This may be the last oven-based recipe I can share for awhile. You see, earlier this evening, the boneless pork shoulder that had been slowly roasting away in my oven all day was just about done, when my oven gave up.
And by “gave up” I mean: Quit. Stopped working. Died. Said to me, “I don’t care that you have an 8 pound leg of lamb to roast and 12 people to feed on Sunday.”
The service company claims they’ll come on Saturday. But experience – which I sadly have (who designs ovens to have the computer chips between the stove burners and the broiler, pray tell??)- well, experience tells me that the person on Saturday will likely spend the time diagnosing a problem I’ve already told them I have, and will then reschedule the repair. And I’ll be trying to figure out how to roast a joint of lamb and bake an Easter pie using a gas grill.
Is it sacrilegious to hope that I’m wrong, and that this Easter will also mark the resurrection of my oven??
Anyway, back before the oven began plotting its mutiny, I made this lovely braise that came from Thomas Keller’s Ad Hoc cookbook. Ad Hoc is Thomas Keller’s “homecook-friendly” offering, and is far more approachable than his French Laundry cookbook (which does have its own gems, by the way.) And yet, many of the recipes still require the products of other recipes, and they all benefit from careful attention to process and ingredients, and most take a fair bit of time. This is, of course, what makes Thomas Keller one of – if not the – premiere chefs in the country, so I’m not complaining. But it was a pleasure to come across this recipe, which required no unusual ingredients, just a bit of hands on time, and could be finished off in about 30 minutes once it went into the oven.
What was even better was that it tasted like something that should have been more difficult.
Now, the instructions Keller provides in the book are much more specific and detailed than those I offer here. I highly recommend checking the book out, if only because it is a great teacher regarding everything from ingredients to theory to precision prep. But for a Sunday night dinner, I think my slightly messier version should suffice.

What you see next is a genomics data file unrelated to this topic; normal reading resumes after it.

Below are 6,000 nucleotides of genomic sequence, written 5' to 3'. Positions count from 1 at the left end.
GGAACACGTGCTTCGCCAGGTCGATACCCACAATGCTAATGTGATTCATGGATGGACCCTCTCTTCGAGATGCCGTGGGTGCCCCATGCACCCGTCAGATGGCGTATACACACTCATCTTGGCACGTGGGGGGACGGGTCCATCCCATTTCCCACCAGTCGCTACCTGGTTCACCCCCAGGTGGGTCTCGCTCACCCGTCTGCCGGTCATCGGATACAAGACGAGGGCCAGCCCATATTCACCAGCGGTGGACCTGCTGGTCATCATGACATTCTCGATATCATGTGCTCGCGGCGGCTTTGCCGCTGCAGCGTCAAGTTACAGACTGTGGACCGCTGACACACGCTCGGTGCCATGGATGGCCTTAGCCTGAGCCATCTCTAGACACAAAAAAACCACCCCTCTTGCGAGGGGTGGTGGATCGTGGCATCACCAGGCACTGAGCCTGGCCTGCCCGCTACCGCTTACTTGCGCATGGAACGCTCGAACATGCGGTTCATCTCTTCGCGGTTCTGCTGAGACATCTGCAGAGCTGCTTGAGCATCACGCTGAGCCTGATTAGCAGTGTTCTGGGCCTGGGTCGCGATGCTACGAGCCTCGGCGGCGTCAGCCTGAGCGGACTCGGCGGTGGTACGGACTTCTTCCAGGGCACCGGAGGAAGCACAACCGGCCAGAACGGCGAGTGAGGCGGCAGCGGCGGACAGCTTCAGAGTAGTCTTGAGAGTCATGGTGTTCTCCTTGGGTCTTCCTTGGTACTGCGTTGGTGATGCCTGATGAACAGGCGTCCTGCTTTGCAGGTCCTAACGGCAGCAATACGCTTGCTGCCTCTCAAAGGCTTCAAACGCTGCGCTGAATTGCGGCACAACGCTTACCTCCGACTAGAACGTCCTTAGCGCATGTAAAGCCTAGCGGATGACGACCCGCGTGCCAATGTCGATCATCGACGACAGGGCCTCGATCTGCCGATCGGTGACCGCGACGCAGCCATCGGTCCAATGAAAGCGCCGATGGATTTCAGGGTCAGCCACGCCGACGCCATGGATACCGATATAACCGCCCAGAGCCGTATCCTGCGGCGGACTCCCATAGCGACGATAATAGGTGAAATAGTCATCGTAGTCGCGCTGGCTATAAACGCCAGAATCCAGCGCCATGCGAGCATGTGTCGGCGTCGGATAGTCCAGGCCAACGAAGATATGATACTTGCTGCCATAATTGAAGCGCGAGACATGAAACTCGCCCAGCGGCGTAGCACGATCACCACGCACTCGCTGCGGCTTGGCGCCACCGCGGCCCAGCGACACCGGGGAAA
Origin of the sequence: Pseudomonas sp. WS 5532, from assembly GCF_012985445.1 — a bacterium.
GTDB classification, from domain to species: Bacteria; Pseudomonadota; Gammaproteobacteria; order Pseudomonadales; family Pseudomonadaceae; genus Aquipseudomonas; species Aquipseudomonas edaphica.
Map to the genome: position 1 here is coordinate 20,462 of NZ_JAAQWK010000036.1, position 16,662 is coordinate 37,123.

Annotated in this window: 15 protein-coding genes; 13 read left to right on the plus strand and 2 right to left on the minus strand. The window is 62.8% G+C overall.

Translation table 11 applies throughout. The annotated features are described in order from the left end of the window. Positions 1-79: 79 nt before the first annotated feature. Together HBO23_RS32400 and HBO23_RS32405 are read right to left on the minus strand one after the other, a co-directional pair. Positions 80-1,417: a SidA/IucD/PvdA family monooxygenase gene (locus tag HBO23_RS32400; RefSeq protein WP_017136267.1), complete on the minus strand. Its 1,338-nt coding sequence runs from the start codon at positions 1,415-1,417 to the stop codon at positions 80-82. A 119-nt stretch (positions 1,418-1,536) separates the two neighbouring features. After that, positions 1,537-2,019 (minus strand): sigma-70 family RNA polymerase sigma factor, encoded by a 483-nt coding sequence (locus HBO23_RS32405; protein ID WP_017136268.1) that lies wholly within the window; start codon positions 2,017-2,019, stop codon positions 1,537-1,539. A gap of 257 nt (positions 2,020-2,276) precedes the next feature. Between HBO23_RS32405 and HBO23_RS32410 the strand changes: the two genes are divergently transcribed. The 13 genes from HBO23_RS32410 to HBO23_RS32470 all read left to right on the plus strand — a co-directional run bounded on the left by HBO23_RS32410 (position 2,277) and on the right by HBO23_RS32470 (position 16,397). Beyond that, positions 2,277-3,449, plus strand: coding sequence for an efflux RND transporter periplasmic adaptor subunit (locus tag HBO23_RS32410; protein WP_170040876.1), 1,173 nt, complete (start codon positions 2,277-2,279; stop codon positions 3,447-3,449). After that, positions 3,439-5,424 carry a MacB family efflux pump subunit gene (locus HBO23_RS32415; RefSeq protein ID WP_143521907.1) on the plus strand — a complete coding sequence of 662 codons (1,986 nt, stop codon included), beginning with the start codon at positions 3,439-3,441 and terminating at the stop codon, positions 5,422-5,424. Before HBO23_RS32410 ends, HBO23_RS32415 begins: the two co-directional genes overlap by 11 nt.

And, for those of you who think you hate fennel … this is not the caustic licorice flavor you’re expecting. Cooking fennel mellows its flavor to a subtle sweetness, and the brine of the olives and acidity of the lemon balance that sweetness in a quite remarkable way. Give it a try – if you still can’t take the texture, you can always push the fennel aside (as Husband did) and sop up the broth with the bread. I admit we went back for seconds and thirds of that treat …
Crispy Chicken with Fennel, Lemon & Olives
(Serves 6, adapted from Ad Hoc by Thomas Keller)
12 bone-in, skin-on chicken thighs
kosher salt & freshly ground pepper
2 large fennel bulbs, stalks and fronds removed, bulbs cut into 3-inch by 1/2-inch matchsticks
1 medium onion, coarsely chopped
1 tablespoon finely chopped garlic
1/4 cup dry white wine
1 cup large green olives, such as Ascolane, Cerignola or Lucques
1/4 teaspoon red pepper flakes
2 bay leaves
4 strips lemon zest
8 sprigs fresh thyme
1 cup chicken broth
Preheat oven to 375-degrees F. In a skillet or roasting pan large enough to hold the chicken thighs in a single layer, heat a thin layer of vegetable oil over medium-high hear until shimmering, but not yet smoking. Season chicken on both sides with kosher salt, and place skin-side down in the heated roasting pan, and saute until browned – 4 to 6 minutes. Turn the chicken pieces over and sear for another minute, then remove to a plate or cooling rack.
Reduce the heat to medium-low and add the onion to the pan. Cook for about two minutes, then add the garlic. Cook until the onion is soft and translucent, about five minutes longer. Stir in the fennel, turn the heat up to medium, and cook, stirring frequently, for about 10 minutes, until the fennel is crisp-tender.
Add the wine to the pan, and simmer for about 2 minutes. Stir in the olives, lemon zest, red pepper flakes and thyme sprigs, then add the chicken broth. Increase the heat to high and bring the liquid to a simmer for about a minute. Season to taste, then return the chicken pieces to the pan in a single layer, skin side up. Return the contents to a simmer, then transfer to the oven. Cook for about 20 minutes, until the chicken is cooked through. Turn on the broiler and broil for about a minute or two, until the skin is crispy and brown. Serve immediately, with plenty of sauce and bread to sop it up.